Canada ranks 4th in International Cigarette Health Warnings report, with Australia in the lead

14 November 2012

Toronto -

Following the implementation of new Canadian warnings covering 75% of cigarette packages, Canada’s world ranking for package health warnings has improved to fourth in 2012 from fifteenth in 2010, according to an international report released today by the Canadian Cancer Society. The report ranks 198 countries and jurisdictions on the size of their health warnings on cigarette packages, and also lists countries that have finalized requirements for picture warnings. The report was released at the fifth session of the Conference of the Parties to the WHO Framework Convention on Tobacco Control (FCTC) being held in Seoul, South Korea, from November 12 to 17.

“Canada’s improvement in the international rankings is very positive, and we recognize the Minister of Health, the Honourable Leona Aglukkaq, for bringing forward highly effective new warnings in Canada,” says Rob Cunningham, Senior Policy Analyst, Canadian Cancer Society.

While Cunningham commended the Minister of Health for work done so far, he also urged the government to do more toward implementing the second phase for new warnings in Canada.

“Canada’s international ranking deserves significant praise, but a lot of work remains to be done for Canada to further improve tobacco package warning requirements,” says Cunningham.

Health Canada announced in early 2011 that there would be two phases to renew health-related labels on all tobacco products. The first phase applied to cigarettes and little cigars, and the second phase will apply to all other tobacco products, such as roll-your-own tobacco, smokeless tobacco, little cigars weighing more than 1.4 grams, pipe tobacco and waterpipe tobacco. Many of the product categories without new warnings are heavily flavoured with fruit and candy tastes and have become popular starter products for youth.

The Society’s report, published every two years since 2008, reviews and ranks the cigarette health warnings at the international level and tracks developments in this important area of tobacco control. The most significant progress since the last report is Australia’s adoption of plain packaging for tobacco products, with an implementation date of December 1, 2012, at the retail level. Australia has ranked first in this report.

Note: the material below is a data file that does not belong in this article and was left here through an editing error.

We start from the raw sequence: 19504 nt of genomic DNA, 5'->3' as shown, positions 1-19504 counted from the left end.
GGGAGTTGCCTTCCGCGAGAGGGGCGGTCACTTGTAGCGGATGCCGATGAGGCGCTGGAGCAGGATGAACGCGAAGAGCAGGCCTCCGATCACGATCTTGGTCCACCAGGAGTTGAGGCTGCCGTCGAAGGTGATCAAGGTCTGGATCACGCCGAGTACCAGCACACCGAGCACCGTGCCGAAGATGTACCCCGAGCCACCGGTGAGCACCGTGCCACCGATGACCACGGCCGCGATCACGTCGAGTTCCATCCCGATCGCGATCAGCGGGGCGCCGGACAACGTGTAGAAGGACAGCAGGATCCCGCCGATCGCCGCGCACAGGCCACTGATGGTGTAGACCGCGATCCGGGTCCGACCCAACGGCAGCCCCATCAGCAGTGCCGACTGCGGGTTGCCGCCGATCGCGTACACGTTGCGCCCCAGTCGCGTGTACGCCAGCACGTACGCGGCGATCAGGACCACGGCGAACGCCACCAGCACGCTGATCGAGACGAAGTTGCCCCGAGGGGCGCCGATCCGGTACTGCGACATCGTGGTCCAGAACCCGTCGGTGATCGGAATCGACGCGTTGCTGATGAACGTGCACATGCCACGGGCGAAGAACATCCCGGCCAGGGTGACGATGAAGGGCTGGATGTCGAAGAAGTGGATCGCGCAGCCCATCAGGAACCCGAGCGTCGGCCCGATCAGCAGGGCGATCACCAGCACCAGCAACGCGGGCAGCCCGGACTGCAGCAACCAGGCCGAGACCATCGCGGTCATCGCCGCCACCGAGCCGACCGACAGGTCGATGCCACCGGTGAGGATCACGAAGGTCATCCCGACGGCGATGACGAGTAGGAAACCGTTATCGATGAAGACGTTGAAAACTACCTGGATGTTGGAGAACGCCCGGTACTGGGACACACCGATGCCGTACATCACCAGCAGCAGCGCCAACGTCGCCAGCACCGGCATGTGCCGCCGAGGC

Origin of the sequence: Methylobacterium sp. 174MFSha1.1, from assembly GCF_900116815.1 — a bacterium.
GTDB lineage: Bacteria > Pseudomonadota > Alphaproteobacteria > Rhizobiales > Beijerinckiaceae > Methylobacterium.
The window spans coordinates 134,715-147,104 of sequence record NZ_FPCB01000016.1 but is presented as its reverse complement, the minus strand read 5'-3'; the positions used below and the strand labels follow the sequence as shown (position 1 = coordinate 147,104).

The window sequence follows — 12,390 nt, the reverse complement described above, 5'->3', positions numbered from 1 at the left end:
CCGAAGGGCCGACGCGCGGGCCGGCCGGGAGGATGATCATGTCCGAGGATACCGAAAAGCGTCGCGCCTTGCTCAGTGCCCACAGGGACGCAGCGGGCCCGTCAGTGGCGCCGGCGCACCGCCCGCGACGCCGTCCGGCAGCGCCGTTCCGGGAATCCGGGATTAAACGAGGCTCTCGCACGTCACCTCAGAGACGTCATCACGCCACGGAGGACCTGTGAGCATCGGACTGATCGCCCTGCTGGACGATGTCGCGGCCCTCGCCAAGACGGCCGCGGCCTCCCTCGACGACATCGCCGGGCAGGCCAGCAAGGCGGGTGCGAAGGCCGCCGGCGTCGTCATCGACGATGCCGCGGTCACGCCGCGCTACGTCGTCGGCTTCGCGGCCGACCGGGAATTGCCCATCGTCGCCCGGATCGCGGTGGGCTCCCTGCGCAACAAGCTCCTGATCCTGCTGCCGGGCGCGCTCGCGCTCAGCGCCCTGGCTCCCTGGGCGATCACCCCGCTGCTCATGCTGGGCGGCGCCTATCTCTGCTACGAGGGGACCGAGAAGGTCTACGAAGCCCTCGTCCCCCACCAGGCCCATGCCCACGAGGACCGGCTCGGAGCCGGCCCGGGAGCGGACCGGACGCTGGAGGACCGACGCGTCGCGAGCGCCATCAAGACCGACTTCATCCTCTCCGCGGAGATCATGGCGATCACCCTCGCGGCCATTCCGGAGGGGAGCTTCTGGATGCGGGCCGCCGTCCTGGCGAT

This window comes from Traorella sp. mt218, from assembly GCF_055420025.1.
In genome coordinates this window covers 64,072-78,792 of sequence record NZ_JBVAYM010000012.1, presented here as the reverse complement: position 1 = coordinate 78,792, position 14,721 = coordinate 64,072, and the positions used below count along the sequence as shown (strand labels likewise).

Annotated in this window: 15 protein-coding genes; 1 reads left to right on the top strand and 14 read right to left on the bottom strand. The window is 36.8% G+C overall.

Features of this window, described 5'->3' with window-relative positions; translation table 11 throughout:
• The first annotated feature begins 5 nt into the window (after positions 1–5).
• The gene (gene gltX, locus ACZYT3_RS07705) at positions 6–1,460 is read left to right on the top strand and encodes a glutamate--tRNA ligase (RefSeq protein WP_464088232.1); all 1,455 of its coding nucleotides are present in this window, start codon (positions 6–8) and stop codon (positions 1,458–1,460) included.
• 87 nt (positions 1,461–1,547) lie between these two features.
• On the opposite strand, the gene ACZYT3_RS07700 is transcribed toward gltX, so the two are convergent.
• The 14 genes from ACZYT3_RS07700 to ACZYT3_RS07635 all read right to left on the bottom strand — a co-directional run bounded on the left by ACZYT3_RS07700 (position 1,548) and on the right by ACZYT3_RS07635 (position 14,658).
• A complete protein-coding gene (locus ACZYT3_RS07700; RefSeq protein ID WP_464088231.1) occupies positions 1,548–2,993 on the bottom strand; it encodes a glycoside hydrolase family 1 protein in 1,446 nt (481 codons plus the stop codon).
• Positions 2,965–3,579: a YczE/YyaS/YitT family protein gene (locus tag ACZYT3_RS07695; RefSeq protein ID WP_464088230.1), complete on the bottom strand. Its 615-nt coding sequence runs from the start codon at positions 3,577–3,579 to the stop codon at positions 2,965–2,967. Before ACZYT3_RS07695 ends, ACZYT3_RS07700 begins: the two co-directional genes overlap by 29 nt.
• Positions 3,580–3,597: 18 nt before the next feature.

“We urge Minister Aglukkaq to follow Australia’s lead and take steps to implement plain packaging in Canada,” says Cunningham.

Today, 63 countries and jurisdictions – accounting for more than 40% of the world’s population – have finalized picture warnings, an increase from the 34 that had implemented this measure in 2010. In 2001, Canada was the first country to require picture warnings. It was also the first to require that the pictures cover 50% of the package, a measure that ranked Canada first in the world at the time.

“Package warnings are a highly cost-effective means to increase awareness of the health effects and to reduce the use of tobacco,” says Cunningham “A picture says a thousand words. Pictures can convey a message with far more impact than a text-only message. We are greatly encouraged by the progress being made internationally to implement these types of health warnings on cigarette packaging and by the number of countries increasing the size of warnings.”

Other highlights from the report include:

  • Australia now has the largest warnings in the world, covering 82.5% of the package front and back (75% front, 90% back) and surpassing Uruguay, the previous holder of this title. Australia has also implemented plain packaging to prohibit tobacco company colours, logos and design elements on the brand part of the package.
  • 47 countries and jurisdictions have warnings covering at least 50% of the cigarette package front and back, up from 32 in 2010 and 24 in 2008.
  • 18 countries and jurisdictions have warnings covering more than 50% of the package front and back. The top 10 ranking countries in terms of warning size on the front and back are:

82.5% Australia (75% of front, 90% of back)

80% Uruguay (80%, 80%)

80% Sri Lanka (80%, 80%)

75% Canada (75%, 75%)

75% Brunei (75%, 75%)

65% Mauritius (60%, 70%)

65% Mexico (30%, 100%)

60% Ecuador (60%, 60%)

60% New Zealand (30%, 90%)

60% Cook Islands (30%, 90%)

The goal of the FCTC – the international tobacco treaty – is to control the global tobacco epidemic. Countries that ratify the FCTC agree to put in place health policy controls to reduce tobacco use, for example, health warnings on tobacco products, banning tobacco advertising and ensuring indoor workplaces and public places are smoke-free.

Warnings report in English

Warnings report in French


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